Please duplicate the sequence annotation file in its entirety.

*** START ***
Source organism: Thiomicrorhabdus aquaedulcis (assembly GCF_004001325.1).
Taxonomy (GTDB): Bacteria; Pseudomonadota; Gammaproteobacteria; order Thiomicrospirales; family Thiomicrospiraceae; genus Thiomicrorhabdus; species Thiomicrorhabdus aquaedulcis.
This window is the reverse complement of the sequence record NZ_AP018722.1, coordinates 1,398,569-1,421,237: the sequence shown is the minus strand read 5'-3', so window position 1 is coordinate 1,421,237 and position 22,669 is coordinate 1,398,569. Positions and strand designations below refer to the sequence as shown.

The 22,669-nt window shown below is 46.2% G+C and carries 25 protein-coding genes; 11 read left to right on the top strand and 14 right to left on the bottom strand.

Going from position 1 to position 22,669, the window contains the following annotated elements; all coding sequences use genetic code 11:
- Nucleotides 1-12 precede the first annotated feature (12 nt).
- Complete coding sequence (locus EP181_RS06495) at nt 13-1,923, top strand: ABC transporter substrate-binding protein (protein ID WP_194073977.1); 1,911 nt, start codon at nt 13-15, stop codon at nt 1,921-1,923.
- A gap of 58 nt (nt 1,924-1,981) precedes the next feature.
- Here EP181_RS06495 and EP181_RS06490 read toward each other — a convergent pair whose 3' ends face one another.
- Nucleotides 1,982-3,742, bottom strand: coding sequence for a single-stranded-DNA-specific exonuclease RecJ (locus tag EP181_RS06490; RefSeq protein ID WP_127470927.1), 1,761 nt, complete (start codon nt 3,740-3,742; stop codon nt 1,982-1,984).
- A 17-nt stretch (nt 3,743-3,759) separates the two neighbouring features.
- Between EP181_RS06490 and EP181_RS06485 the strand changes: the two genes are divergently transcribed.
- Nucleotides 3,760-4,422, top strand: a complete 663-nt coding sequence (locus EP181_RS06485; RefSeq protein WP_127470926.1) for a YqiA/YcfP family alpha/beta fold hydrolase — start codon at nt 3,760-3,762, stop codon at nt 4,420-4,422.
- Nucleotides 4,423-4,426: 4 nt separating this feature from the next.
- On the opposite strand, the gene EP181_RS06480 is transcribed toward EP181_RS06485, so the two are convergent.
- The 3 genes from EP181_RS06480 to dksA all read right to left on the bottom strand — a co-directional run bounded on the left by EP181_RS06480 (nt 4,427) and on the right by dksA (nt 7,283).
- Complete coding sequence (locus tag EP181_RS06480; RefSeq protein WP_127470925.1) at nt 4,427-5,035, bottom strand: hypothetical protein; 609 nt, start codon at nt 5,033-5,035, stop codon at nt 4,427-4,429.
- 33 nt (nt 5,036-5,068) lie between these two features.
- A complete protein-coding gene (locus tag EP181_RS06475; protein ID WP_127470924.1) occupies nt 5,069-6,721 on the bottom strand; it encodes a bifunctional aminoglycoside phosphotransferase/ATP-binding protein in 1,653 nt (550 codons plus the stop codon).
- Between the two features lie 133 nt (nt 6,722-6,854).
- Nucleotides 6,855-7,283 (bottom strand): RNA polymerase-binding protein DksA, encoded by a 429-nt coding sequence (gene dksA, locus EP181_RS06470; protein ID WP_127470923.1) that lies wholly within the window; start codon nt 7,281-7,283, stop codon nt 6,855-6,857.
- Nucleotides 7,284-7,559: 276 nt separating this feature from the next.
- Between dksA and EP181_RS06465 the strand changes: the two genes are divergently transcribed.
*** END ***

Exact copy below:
Source organism: Thiomicrorhabdus aquaedulcis (assembly GCF_004001325.1).
Taxonomy (GTDB): Bacteria; Pseudomonadota; Gammaproteobacteria; order Thiomicrospirales; family Thiomicrospiraceae; genus Thiomicrorhabdus; species Thiomicrorhabdus aquaedulcis.
This window is the reverse complement of the sequence record NZ_AP018722.1, coordinates 1,398,569-1,421,237: the sequence shown is the minus strand read 5'-3', so window position 1 is coordinate 1,421,237 and position 22,669 is coordinate 1,398,569. Positions and strand designations below refer to the sequence as shown.

The 22,669-nt window shown below is 46.2% G+C and carries 25 protein-coding genes; 11 read left to right on the top strand and 14 right to left on the bottom strand.

Going from position 1 to position 22,669, the window contains the following annotated elements; all coding sequences use genetic code 11:
- Nucleotides 1-12 precede the first annotated feature (12 nt).
- Complete coding sequence (locus EP181_RS06495) at nt 13-1,923, top strand: ABC transporter substrate-binding protein (protein ID WP_194073977.1); 1,911 nt, start codon at nt 13-15, stop codon at nt 1,921-1,923.
- A gap of 58 nt (nt 1,924-1,981) precedes the next feature.
- Here EP181_RS06495 and EP181_RS06490 read toward each other — a convergent pair whose 3' ends face one another.
- Nucleotides 1,982-3,742, bottom strand: coding sequence for a single-stranded-DNA-specific exonuclease RecJ (locus tag EP181_RS06490; RefSeq protein ID WP_127470927.1), 1,761 nt, complete (start codon nt 3,740-3,742; stop codon nt 1,982-1,984).
- A 17-nt stretch (nt 3,743-3,759) separates the two neighbouring features.
- Between EP181_RS06490 and EP181_RS06485 the strand changes: the two genes are divergently transcribed.
- Nucleotides 3,760-4,422, top strand: a complete 663-nt coding sequence (locus EP181_RS06485; RefSeq protein WP_127470926.1) for a YqiA/YcfP family alpha/beta fold hydrolase — start codon at nt 3,760-3,762, stop codon at nt 4,420-4,422.
- Nucleotides 4,423-4,426: 4 nt separating this feature from the next.
- On the opposite strand, the gene EP181_RS06480 is transcribed toward EP181_RS06485, so the two are convergent.
- The 3 genes from EP181_RS06480 to dksA all read right to left on the bottom strand — a co-directional run bounded on the left by EP181_RS06480 (nt 4,427) and on the right by dksA (nt 7,283).
- Complete coding sequence (locus tag EP181_RS06480; RefSeq protein WP_127470925.1) at nt 4,427-5,035, bottom strand: hypothetical protein; 609 nt, start codon at nt 5,033-5,035, stop codon at nt 4,427-4,429.
- 33 nt (nt 5,036-5,068) lie between these two features.
- A complete protein-coding gene (locus tag EP181_RS06475; protein ID WP_127470924.1) occupies nt 5,069-6,721 on the bottom strand; it encodes a bifunctional aminoglycoside phosphotransferase/ATP-binding protein in 1,653 nt (550 codons plus the stop codon).
- Between the two features lie 133 nt (nt 6,722-6,854).
- Nucleotides 6,855-7,283 (bottom strand): RNA polymerase-binding protein DksA, encoded by a 429-nt coding sequence (gene dksA, locus EP181_RS06470; protein ID WP_127470923.1) that lies wholly within the window; start codon nt 7,281-7,283, stop codon nt 6,855-6,857.
- Nucleotides 7,284-7,559: 276 nt separating this feature from the next.
- Between dksA and EP181_RS06465 the strand changes: the two genes are divergently transcribed.